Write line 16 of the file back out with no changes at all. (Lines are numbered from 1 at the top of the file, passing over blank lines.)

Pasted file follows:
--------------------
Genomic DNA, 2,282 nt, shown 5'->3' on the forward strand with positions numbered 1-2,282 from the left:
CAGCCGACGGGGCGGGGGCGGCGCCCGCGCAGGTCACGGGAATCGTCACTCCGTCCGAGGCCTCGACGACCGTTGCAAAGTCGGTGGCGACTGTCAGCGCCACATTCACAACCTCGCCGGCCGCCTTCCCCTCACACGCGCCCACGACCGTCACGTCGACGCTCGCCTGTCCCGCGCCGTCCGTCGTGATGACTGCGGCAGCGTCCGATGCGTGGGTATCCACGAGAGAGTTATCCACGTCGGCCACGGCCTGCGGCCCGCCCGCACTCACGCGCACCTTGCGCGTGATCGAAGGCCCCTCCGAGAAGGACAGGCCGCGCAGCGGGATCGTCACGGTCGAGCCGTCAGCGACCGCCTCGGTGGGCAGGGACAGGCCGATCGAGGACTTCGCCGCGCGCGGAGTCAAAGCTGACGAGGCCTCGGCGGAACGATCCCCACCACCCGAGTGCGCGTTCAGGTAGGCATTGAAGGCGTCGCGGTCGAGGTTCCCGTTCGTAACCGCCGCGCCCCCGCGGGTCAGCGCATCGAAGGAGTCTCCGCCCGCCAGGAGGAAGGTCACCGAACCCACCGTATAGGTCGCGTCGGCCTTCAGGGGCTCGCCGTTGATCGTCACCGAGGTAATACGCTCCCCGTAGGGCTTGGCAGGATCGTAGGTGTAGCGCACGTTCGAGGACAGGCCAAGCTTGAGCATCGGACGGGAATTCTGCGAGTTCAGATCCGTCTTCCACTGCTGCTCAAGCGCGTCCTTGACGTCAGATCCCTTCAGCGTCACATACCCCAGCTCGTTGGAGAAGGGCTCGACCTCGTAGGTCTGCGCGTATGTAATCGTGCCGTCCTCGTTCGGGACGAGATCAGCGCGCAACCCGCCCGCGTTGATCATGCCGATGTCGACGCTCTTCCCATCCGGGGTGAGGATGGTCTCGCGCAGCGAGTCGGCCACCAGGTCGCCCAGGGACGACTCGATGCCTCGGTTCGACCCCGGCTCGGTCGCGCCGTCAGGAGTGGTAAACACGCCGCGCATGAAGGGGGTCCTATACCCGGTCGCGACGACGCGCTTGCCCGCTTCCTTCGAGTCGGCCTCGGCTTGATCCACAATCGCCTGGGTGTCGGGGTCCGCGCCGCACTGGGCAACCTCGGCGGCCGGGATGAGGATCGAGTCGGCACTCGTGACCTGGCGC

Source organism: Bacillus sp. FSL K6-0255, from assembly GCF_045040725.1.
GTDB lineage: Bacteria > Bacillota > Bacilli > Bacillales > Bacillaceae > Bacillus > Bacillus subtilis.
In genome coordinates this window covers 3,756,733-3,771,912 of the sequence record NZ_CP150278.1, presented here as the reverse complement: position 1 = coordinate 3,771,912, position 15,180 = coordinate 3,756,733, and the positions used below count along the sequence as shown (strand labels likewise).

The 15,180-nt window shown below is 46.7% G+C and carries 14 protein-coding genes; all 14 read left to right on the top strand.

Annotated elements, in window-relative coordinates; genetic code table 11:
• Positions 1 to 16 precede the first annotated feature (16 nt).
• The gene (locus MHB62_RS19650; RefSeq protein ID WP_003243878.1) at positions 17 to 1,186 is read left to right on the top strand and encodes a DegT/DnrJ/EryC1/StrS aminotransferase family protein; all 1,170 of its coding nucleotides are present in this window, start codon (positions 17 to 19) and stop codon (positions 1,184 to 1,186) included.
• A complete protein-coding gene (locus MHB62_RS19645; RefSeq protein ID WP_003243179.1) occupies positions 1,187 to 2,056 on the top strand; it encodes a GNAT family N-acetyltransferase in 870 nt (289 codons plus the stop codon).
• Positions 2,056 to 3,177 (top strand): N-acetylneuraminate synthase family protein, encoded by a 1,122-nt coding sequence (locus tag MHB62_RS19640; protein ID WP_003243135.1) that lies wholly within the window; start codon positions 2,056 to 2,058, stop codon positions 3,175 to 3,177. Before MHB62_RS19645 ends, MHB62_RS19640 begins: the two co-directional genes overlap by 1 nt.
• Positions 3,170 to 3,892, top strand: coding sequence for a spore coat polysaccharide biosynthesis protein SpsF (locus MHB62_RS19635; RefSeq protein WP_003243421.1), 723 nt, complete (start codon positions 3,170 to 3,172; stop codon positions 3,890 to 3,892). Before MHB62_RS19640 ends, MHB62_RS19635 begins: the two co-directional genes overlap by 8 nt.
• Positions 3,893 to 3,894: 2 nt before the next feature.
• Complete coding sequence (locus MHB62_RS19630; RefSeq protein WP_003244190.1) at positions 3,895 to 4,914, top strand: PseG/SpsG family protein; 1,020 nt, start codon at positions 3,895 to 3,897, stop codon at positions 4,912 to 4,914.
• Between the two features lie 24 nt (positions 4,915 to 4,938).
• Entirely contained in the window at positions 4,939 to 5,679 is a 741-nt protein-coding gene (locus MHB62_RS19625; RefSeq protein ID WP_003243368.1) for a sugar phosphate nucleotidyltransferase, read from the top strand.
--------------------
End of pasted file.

• Entirely contained in the window at positions 4,939 to 5,679 is a 741-nt protein-coding gene (locus MHB62_RS19625; RefSeq protein ID WP_003243368.1) for a sugar phosphate nucleotidyltransferase, read from the top strand.